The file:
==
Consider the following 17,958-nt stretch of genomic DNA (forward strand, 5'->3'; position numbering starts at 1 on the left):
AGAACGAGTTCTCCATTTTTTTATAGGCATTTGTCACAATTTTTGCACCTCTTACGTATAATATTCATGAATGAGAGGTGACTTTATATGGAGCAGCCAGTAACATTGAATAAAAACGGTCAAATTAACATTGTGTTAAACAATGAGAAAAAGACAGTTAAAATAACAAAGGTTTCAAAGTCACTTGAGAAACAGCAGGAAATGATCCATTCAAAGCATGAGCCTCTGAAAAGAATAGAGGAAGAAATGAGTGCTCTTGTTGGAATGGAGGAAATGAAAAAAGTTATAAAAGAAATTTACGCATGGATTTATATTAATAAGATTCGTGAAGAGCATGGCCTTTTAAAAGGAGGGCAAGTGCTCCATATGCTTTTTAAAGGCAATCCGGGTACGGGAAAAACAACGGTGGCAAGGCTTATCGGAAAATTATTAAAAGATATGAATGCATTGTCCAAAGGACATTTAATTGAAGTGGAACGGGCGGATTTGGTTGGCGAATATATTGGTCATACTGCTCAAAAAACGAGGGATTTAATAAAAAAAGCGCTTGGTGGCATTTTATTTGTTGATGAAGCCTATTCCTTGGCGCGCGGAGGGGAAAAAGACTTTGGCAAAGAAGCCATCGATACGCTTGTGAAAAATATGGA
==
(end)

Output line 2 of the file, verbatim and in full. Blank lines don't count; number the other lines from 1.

AGAACGAGTTCTCCATTTTTTTATAGGCATTTGTCACAATTTTTGCACCTCTTACGTATAATATTCATGAATGAGAGGTGACTTTATATGGAGCAGCCAGTAACATTGAATAAAAACGGTCAAATTAACATTGTGTTAAACAATGAGAAAAAGACAGTTAAAATAACAAAGGTTTCAAAGTCACTTGAGAAACAGCAGGAAATGATCCATTCAAAGCATGAGCCTCTGAAAAGAATAGAGGAAGAAATGAGTGCTCTTGTTGGAATGGAGGAAATGAAAAAAGTTATAAAAGAAATTTACGCATGGATTTATATTAATAAGATTCGTGAAGAGCATGGCCTTTTAAAAGGAGGGCAAGTGCTCCATATGCTTTTTAAAGGCAATCCGGGTACGGGAAAAACAACGGTGGCAAGGCTTATCGGAAAATTATTAAAAGATATGAATGCATTGTCCAAAGGACATTTAATTGAAGTGGAACGGGCGGATTTGGTTGGCGAATATATTGGTCATACTGCTCAAAAAACGAGGGATTTAATAAAAAAAGCGCTTGGTGGCATTTTATTTGTTGATGAAGCCTATTCCTTGGCGCGCGGAGGGGAAAAAGACTTTGGCAAAGAAGCCATCGATACGCTTGTGAAAAATATGGA